Presented at Cersaie in Bologna, the new collection by Ceramiche Refin offers an original and eclectic interpretation of the Italian artistic heritage tradition of wall decorations. For the first time, the charm of fresco is also applied on floors, thanks to the multiform features of porcelain stoneware.

The creation of Affrescati

For the creation of Affrescati, Ceramiche Refin explored the beauty of Italian art and its history of frescoes, recovering the ancient techniques of mural painting to give life to an original and unique surface, which can cover different environments, adapting perfectly to any context thanks to the versatility of porcelain stoneware.

The history of Affrescati

The history of Affrescati begins from afar, being inspired by the charming frescoes of Pompeii, the colours of the Amalfi Cathedral, and the starry vault of the Scrovegni Chapel. It is intimately connected to the impressions collected during deep analysis of the Italian tradition of wall decorations carried out to seek new ways of conceiving spaces. The result is an authentic fresco created in the cutting-edge workshop of Ceramiche Refin and transformed into an exclusive ceramic furniture surface, deeply linked to the material and rich in colour contrasts.

Pigments, shades, and tones

The reaction between the base lime and the pigments attenuates the chromatic tones and generates a riot of different shades, with a slightly ‘delabrè’ effect. In the Affrescati collection, Italian cultural artistic heritage and the historical value of craftsmanship are harmoniously combined in a fresco that lends refinement and a great aesthetic balance to any space.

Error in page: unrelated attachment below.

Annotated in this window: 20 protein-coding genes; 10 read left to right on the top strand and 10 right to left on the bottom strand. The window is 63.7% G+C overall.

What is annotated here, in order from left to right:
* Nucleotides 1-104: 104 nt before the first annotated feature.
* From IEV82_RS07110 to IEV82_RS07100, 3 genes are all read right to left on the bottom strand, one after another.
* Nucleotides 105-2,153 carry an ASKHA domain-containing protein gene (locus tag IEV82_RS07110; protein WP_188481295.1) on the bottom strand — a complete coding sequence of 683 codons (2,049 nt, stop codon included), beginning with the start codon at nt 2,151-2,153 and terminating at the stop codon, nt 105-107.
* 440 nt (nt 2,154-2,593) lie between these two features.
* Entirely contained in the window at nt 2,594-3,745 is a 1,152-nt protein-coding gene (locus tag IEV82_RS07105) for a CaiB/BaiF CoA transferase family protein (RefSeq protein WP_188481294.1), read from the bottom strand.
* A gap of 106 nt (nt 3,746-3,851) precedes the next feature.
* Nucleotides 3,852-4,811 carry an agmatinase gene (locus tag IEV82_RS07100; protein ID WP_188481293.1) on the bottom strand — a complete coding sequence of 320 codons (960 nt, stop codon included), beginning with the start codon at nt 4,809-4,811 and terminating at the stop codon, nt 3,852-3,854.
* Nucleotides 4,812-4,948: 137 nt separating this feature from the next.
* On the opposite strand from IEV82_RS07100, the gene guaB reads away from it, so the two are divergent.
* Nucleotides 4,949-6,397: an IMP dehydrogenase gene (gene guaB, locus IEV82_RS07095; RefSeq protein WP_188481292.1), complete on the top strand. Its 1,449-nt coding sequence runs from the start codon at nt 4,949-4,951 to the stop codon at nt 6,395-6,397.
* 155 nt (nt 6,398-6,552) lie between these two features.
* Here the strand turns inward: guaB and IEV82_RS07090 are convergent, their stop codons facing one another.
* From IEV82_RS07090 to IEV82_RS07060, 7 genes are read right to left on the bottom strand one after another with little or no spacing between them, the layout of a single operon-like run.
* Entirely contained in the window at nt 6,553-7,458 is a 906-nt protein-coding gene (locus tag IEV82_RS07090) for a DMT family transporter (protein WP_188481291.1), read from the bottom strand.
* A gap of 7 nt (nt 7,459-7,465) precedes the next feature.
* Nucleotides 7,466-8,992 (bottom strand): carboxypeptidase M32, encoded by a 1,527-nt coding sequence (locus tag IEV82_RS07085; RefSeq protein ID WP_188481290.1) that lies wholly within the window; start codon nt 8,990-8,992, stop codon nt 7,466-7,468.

The collection is characterised by its surfaces, enriched by brush marks, imperceptible undulations, and the careful chromatic stratification that evoke distant worlds belonging to the best artistic heritages of Italian history.


The sponging, in particular, transforms each slab into a surface rich in artisanship, with a unique and unpredictable mark. The perception of being in front of a fresco is further strengthened by the cracks and stains on the surface, as well as by the careful choice of colours. The shades Calce, Ocra, Ombra, Lapis and Terra visibly resemble mural arts colours beside their typical worn and dusty appearance.

The collection is further enhanced by the decoration Giotto, designed for walls and floors. Its monochromatic blue background is inspired by the sky painted in the Scrovegni chapel.

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